People can rattle off the names without looking up the numbers. Vlad Guerrero Sr., Mark Teixeira, Adrian Beltre and Jose Altuve quickly come to mind when discussing the hitters that have seemed to do the most damage against the Mariners.
But really, the first name mentioned should always be Mike Trout. And while baseball’s best player obviously puts up numbers against every team, playing against Seattle 19 times a season has allowed him to put up video game numbers off Mariners pitchers.
Coming into Tuesday night’s game at Angel Stadium in Anaheim, California, Trout had played basically a season’s worth of games against the Mariners — 155 total — in his career. Over that span, he’d amassed a .322/.428/.641 slash line with 33 doubles, 10 triples, 41 homers and 107 RBI.
Yet in the Angels’ home opener, Seattle pitchers held him to one hit — a single late in the game — in five plate appearances with two strikeouts.
So that means the Mariners had a prime chance for their second victory of the 2020 season?
Uh, that would be … no.
Justus Sheffield’s first start of the season didn’t get out of the fourth inning and the Mariners’ bullpen made a bad situation almost unwatchable in a 10-2 loss.
Expectations were high for Sheffield coming into his season before baseball was shutdown due to the spread of the novel coronavirus. The 25 starts and 175 innings the Mariners were hoping to accumulate for him this season — allowing him to work through a multitude of situations and working without the fear of being sent down — has been sliced almost in half.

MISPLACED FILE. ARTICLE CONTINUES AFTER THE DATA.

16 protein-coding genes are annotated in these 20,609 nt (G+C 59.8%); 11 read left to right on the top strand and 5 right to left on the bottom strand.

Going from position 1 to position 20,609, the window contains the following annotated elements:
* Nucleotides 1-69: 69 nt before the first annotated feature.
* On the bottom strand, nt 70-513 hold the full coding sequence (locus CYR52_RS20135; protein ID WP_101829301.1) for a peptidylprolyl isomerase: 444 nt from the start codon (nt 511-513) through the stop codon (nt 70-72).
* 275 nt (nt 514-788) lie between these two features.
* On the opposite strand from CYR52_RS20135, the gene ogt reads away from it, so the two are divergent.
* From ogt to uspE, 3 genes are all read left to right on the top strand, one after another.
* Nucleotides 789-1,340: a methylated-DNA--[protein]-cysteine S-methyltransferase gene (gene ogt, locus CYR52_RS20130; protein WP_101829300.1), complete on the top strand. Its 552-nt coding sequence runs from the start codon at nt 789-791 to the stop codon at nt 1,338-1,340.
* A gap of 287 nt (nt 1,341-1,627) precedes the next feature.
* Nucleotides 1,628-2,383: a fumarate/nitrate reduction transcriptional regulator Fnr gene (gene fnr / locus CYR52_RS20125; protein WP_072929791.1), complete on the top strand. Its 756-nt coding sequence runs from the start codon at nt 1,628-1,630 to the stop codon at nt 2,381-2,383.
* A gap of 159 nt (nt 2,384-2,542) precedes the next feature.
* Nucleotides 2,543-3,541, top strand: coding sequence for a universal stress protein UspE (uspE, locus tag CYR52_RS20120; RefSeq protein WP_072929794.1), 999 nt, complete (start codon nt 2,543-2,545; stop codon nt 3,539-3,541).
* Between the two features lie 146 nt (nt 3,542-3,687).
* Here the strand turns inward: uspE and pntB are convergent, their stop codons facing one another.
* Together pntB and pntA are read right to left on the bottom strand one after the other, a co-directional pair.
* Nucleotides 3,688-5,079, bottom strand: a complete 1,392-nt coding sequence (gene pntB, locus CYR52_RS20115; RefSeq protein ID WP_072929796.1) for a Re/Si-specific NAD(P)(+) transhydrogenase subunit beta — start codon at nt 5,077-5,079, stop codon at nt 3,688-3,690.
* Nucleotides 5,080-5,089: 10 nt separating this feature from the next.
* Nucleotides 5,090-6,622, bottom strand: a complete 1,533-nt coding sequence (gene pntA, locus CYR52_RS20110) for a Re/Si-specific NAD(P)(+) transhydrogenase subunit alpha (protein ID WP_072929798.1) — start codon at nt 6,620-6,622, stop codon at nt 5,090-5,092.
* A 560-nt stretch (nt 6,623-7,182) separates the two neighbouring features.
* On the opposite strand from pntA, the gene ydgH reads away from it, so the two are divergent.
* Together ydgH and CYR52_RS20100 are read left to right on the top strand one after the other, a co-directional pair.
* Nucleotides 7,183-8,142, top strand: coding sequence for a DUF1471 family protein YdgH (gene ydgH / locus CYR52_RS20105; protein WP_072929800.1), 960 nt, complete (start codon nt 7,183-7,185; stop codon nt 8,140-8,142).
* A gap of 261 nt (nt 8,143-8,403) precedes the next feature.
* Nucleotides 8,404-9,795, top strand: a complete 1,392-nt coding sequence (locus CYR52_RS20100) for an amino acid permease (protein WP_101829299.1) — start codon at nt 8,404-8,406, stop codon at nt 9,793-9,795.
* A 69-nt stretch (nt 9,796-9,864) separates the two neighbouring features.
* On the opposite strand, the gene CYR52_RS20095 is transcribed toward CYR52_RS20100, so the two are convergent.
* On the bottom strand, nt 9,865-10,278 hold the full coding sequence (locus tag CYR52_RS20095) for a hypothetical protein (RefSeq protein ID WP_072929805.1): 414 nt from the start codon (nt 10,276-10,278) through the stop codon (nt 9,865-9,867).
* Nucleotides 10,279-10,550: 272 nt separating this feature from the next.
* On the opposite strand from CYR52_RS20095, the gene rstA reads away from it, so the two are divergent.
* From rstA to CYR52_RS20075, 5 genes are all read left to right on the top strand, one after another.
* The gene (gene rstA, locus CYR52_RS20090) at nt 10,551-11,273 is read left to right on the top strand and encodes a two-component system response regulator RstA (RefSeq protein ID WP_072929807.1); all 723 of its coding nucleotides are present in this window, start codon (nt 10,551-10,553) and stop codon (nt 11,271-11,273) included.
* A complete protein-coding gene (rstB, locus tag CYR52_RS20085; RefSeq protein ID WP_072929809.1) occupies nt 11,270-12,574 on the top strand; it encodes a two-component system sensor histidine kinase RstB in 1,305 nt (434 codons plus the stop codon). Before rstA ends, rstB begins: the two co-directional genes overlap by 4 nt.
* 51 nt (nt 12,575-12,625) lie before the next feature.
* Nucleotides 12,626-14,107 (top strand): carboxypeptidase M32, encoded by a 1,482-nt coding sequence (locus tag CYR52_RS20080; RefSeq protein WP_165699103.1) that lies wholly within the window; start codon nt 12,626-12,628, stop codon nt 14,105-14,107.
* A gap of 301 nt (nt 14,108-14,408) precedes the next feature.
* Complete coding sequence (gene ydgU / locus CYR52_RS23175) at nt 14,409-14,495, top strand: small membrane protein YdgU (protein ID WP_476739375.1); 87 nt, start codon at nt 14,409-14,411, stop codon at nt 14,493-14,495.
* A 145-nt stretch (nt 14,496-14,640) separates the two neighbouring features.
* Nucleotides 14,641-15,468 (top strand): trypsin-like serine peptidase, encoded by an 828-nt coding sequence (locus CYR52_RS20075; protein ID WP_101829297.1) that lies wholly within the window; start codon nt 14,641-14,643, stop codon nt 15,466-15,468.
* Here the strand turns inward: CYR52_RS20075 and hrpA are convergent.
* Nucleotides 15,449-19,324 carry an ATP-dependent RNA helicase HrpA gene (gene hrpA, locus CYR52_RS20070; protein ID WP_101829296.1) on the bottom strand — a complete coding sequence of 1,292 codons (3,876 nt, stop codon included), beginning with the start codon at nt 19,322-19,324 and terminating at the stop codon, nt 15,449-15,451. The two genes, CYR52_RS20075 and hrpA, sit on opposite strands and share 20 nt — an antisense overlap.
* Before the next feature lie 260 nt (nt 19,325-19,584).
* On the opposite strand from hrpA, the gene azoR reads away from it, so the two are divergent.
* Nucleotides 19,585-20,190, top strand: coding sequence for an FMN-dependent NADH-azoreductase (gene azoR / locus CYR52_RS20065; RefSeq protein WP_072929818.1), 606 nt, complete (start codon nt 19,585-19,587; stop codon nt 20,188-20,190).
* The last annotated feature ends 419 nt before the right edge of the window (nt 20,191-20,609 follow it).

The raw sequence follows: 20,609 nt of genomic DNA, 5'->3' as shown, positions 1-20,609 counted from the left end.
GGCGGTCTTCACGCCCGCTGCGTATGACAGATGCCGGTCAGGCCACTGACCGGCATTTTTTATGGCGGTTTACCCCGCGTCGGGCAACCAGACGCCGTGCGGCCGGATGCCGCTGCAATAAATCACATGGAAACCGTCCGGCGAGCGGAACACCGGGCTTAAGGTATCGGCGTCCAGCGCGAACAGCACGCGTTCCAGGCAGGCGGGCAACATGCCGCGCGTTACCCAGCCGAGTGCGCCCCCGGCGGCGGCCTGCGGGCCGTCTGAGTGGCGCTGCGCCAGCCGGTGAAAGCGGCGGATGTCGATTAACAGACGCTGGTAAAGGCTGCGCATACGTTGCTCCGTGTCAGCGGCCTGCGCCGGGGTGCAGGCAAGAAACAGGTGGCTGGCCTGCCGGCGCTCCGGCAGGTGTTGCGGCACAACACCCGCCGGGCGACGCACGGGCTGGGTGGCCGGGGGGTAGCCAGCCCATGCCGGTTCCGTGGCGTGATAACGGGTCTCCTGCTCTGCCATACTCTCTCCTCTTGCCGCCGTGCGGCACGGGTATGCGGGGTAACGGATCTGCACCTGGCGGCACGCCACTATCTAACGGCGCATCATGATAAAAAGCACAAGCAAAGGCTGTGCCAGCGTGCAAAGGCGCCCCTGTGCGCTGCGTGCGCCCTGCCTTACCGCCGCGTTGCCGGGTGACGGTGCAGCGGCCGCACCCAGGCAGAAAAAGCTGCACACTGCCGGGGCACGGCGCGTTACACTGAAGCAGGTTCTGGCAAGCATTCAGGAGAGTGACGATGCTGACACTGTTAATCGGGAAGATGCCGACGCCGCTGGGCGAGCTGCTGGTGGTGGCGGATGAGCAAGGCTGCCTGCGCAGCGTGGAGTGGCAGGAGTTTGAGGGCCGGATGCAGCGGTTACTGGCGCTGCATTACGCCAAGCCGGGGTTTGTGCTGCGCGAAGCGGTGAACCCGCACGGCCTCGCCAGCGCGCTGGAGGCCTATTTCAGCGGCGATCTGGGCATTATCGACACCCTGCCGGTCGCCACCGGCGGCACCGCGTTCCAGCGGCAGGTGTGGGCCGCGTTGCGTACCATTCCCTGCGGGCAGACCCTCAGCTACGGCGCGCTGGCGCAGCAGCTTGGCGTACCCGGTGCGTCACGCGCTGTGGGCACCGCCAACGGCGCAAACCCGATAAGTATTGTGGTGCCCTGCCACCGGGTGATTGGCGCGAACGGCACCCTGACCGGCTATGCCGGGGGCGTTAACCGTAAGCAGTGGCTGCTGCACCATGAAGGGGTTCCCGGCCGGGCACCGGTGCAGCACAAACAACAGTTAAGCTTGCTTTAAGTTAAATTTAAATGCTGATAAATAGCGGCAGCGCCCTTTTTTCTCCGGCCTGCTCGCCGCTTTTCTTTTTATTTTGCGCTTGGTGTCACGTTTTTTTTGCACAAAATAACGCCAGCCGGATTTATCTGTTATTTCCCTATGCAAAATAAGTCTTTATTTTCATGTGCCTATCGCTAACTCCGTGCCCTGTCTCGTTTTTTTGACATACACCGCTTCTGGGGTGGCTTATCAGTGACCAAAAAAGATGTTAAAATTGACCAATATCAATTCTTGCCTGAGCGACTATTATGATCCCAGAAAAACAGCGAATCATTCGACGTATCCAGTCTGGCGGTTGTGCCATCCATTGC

But an offseason of work on simplifying his mechanics, controlling his emotions and energy on the mound, going from a four-seam to a two-seam-fastball grip and improvement on his change-up allowed for optimism.
He looked strong in spring training before the shutdown and just as strong in Summer Camp, including a dominant final outing that came with the caveat of it being against players headed for the alternate training site in Tacoma.
This season was about Sheffield learning to get MLB hitters out and keep his team in games. He wasn’t completely unsuccessful in this first outing, given a pitch limit of about 70. But he also didn’t pitch anything like he did in spring training or Summer Camp, consistently falling behind batters and issuing costly walks.
“From the jump, I felt like I was out there really trying to guide the ball and working slow,” Sheffield said in a video teleconference with reporters. “I wasn’t really being a dog on the mound. Usually when I’m on the bump, I’m going after guys and trying to put them away. It was a struggle doing that.”
The Mariners hoped Sheffield had moved past the pitch inefficiency that plagued him last season.
“We really hadn’t seen him do that all spring or early in Summer Camp,” manager Scott Servais said in a video teleconference. “He’d been attacking, getting ahead in the count and putting guys away quickly. It wasn’t so easy for him tonight, a lot of three-ball counts and three or four walks.”
Sheffield worked through the first two innings facing the minimum number of hitters and getting four ground-ball outs. He also got some help from his defense. After walking David Fletcher, the first batter of the game, Trout hit a low missile of a line drive to the right side of the infield.